https://www.mydallaspost.com/wp-content/uploads/2018/06/web1_Hoover-8.jpgWyatt Camoni, 4 of Shavertown, licks an ice cream cone while his mom Michele and sister Angie, 10, try to take a picture. Amanda Hrycyna | For Dallas Post

Nick Dudick and Charley Bransford, both 8, of Dallas look at a photo of Mr. Hoover with Santa Claus as a child during the Hoover Hike Fundraiser.
https://www.mydallaspost.com/wp-content/uploads/2018/06/web1_Hoover1.jpgNick Dudick and Charley Bransford, both 8, of Dallas look at a photo of Mr. Hoover with Santa Claus as a child during the Hoover Hike Fundraiser. Amanda Hrycyna | For Dallas Post

Julianna Tosi, 9 engages in a squirt gun battle with third-grade teacher Heather Pitcavage during the Hoover Hike benefit.
https://www.mydallaspost.com/wp-content/uploads/2018/06/web1_Hoover2.jpgJulianna Tosi, 9 engages in a squirt gun battle with third-grade teacher Heather Pitcavage during the Hoover Hike benefit. Amanda Hrycyna | For Dallas Post

Trevor Zimmerman, 6, of Dallas, donates to a new music scholarship set up in honor of Harold Hoover.
https://www.mydallaspost.com/wp-content/uploads/2018/06/web1_Hoover3.jpgTrevor Zimmerman, 6, of Dallas, donates to a new music scholarship set up in honor of Harold Hoover. Amanda Hrycyna | For Dallas Post

Ellie Roote and Lydia Federici, both 11, and both of Dallas, pose for a photo during the Hoover Hike fundraiser.
https://www.mydallaspost.com/wp-content/uploads/2018/06/web1_Hoover4.jpgEllie Roote and Lydia Federici, both 11, and both of Dallas, pose for a photo during the Hoover Hike fundraiser. Amanda Hrycyna | For Dallas Post

Emma Oley, 18, Jacob Thomas, 15, and Scott Alexander, 17, all members of the district chorus, perform the song ‘Shut Up and Dance With Me’ by Walk the Moon. A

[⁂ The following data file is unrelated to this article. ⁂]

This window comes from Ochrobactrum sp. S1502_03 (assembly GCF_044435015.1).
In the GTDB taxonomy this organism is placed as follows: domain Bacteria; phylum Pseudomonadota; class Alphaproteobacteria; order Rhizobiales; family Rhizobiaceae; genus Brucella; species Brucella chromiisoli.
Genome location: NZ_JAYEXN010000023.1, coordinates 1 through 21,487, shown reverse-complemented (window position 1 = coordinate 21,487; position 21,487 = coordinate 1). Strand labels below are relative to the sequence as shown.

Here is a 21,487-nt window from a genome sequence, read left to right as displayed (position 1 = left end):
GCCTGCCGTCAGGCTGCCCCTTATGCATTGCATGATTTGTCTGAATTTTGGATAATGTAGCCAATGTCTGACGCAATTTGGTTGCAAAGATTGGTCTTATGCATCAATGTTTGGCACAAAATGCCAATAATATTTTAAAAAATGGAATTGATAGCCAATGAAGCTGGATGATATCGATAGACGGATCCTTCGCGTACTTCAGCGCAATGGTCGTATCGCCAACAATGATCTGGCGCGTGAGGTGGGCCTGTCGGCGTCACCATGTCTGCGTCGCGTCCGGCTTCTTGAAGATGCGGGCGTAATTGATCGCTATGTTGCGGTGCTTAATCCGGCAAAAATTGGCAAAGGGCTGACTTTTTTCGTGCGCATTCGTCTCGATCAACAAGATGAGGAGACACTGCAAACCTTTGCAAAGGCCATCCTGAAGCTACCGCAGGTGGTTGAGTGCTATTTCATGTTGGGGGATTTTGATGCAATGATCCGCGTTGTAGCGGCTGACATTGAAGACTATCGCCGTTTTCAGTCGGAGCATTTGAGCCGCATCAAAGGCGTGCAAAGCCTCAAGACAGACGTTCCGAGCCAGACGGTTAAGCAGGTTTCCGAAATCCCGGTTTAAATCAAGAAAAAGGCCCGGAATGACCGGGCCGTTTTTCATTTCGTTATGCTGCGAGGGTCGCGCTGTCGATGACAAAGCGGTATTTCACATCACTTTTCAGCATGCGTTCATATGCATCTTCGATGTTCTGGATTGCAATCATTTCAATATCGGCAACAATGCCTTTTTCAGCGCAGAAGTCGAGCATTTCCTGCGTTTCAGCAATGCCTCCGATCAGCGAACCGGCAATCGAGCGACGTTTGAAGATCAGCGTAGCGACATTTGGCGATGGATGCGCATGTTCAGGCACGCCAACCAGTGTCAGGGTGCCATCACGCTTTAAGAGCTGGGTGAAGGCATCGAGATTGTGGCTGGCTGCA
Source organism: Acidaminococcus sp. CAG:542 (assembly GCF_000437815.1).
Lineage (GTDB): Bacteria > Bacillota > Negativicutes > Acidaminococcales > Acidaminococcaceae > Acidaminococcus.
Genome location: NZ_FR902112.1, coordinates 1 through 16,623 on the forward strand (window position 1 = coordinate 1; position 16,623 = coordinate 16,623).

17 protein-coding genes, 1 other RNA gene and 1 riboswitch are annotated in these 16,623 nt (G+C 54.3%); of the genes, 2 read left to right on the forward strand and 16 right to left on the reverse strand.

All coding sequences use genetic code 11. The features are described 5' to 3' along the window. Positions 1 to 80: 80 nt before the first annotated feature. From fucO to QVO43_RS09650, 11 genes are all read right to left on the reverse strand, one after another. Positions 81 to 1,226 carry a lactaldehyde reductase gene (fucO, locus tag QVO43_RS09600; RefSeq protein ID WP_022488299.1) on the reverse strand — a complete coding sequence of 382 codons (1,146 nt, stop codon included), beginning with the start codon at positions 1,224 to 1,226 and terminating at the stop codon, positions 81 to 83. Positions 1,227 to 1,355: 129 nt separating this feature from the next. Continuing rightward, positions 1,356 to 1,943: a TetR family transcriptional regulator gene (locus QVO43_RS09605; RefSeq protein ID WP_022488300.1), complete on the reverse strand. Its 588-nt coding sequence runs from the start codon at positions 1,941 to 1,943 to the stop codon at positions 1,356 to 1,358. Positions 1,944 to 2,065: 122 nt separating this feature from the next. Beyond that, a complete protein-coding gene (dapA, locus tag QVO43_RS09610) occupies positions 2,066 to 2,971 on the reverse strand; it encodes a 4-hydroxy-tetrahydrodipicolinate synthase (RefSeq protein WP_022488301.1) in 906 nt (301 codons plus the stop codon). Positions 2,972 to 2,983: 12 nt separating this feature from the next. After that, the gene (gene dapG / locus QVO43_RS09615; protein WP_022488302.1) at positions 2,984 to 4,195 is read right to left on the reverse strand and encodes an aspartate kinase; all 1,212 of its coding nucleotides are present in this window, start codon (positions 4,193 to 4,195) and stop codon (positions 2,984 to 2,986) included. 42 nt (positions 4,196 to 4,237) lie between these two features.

https://www.mydallaspost.com/wp-content/uploads/2018/06/web1_Hoover5.jpgEmma Oley, 18, Jacob Thomas, 15, and Scott Alexander, 17, all members of the district chorus, perform the song ‘Shut Up and Dance With Me’ by Walk the Moon. A Amanda Hrycyna | For Dallas Post

Dallas Elementary art teacher Ashley Lunger gives henna tattoos during the Hoover Hike benefit to raise funds for a new scholarship set up in Harold Hoover’s memory.
https://www.mydallaspost.com/wp-content/uploads/2018/06/web1_Hoover6.jpgDallas Elementary art teacher Ashley Lunger gives henna tattoos during the Hoover Hike benefit to raise funds for a new scholarship set up in Harold Hoover’s memory. Amanda Hrycyna | For Dallas Post

Dallas Middle School art teacher Shannon Rother paints a unicorn on the face of Alyssa Traver, 8, of Beaumont.
https://www.mydallaspost.com/wp-content/uploads/2018/06/web1_Hoover7.jpgDallas Middle School art teacher Shannon Rother paints a unicorn on the face of Alyssa Traver, 8, of Beaumont. Amanda Hrycyna | For Dallas Post
Students remember former teacher with scholarship fundraiser

By Eileen Godin

egodin@timesleader.com

Reach Eileen Godin at 570-991-6387 or on Twitter @TLNews

Reach Eileen Godin at 570-991-6387 or on Twitter @TLNews